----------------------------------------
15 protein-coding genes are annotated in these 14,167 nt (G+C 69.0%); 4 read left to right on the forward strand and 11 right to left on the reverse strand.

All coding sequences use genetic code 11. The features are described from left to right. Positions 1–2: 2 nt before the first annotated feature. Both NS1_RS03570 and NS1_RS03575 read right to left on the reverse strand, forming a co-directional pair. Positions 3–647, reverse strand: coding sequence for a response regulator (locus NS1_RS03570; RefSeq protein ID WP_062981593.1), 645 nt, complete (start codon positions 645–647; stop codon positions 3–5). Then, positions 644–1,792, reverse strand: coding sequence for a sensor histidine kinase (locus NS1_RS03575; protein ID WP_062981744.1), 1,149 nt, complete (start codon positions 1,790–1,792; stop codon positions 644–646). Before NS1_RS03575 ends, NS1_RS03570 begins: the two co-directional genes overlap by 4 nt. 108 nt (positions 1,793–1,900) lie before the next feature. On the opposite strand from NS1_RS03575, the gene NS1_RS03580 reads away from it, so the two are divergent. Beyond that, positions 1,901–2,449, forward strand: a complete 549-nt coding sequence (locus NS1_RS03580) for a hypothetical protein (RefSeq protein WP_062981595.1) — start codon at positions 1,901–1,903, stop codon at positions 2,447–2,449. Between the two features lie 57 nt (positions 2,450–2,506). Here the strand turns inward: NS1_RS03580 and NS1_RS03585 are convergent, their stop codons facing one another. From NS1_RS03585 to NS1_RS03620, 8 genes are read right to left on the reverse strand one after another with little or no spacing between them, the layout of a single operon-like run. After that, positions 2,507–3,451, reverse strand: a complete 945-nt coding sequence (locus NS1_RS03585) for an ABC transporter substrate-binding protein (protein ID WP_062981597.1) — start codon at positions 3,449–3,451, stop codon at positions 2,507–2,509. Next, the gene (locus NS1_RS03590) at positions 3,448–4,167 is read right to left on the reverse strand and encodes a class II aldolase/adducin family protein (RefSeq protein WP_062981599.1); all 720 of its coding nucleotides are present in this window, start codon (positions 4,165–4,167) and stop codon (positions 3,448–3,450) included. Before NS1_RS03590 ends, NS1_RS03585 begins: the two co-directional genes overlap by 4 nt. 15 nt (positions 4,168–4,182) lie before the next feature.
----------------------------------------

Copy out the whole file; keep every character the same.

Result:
15 protein-coding genes are annotated in these 14,167 nt (G+C 69.0%); 4 read left to right on the forward strand and 11 right to left on the reverse strand.

All coding sequences use genetic code 11. The features are described from left to right. Positions 1–2: 2 nt before the first annotated feature. Both NS1_RS03570 and NS1_RS03575 read right to left on the reverse strand, forming a co-directional pair. Positions 3–647, reverse strand: coding sequence for a response regulator (locus NS1_RS03570; RefSeq protein ID WP_062981593.1), 645 nt, complete (start codon positions 645–647; stop codon positions 3–5). Then, positions 644–1,792, reverse strand: coding sequence for a sensor histidine kinase (locus NS1_RS03575; protein ID WP_062981744.1), 1,149 nt, complete (start codon positions 1,790–1,792; stop codon positions 644–646). Before NS1_RS03575 ends, NS1_RS03570 begins: the two co-directional genes overlap by 4 nt. 108 nt (positions 1,793–1,900) lie before the next feature. On the opposite strand from NS1_RS03575, the gene NS1_RS03580 reads away from it, so the two are divergent. Beyond that, positions 1,901–2,449, forward strand: a complete 549-nt coding sequence (locus NS1_RS03580) for a hypothetical protein (RefSeq protein WP_062981595.1) — start codon at positions 1,901–1,903, stop codon at positions 2,447–2,449. Between the two features lie 57 nt (positions 2,450–2,506). Here the strand turns inward: NS1_RS03580 and NS1_RS03585 are convergent, their stop codons facing one another. From NS1_RS03585 to NS1_RS03620, 8 genes are read right to left on the reverse strand one after another with little or no spacing between them, the layout of a single operon-like run. After that, positions 2,507–3,451, reverse strand: a complete 945-nt coding sequence (locus NS1_RS03585) for an ABC transporter substrate-binding protein (protein ID WP_062981597.1) — start codon at positions 3,449–3,451, stop codon at positions 2,507–2,509. Next, the gene (locus NS1_RS03590) at positions 3,448–4,167 is read right to left on the reverse strand and encodes a class II aldolase/adducin family protein (RefSeq protein WP_062981599.1); all 720 of its coding nucleotides are present in this window, start codon (positions 4,165–4,167) and stop codon (positions 3,448–3,450) included. Before NS1_RS03590 ends, NS1_RS03585 begins: the two co-directional genes overlap by 4 nt. 15 nt (positions 4,168–4,182) lie before the next feature.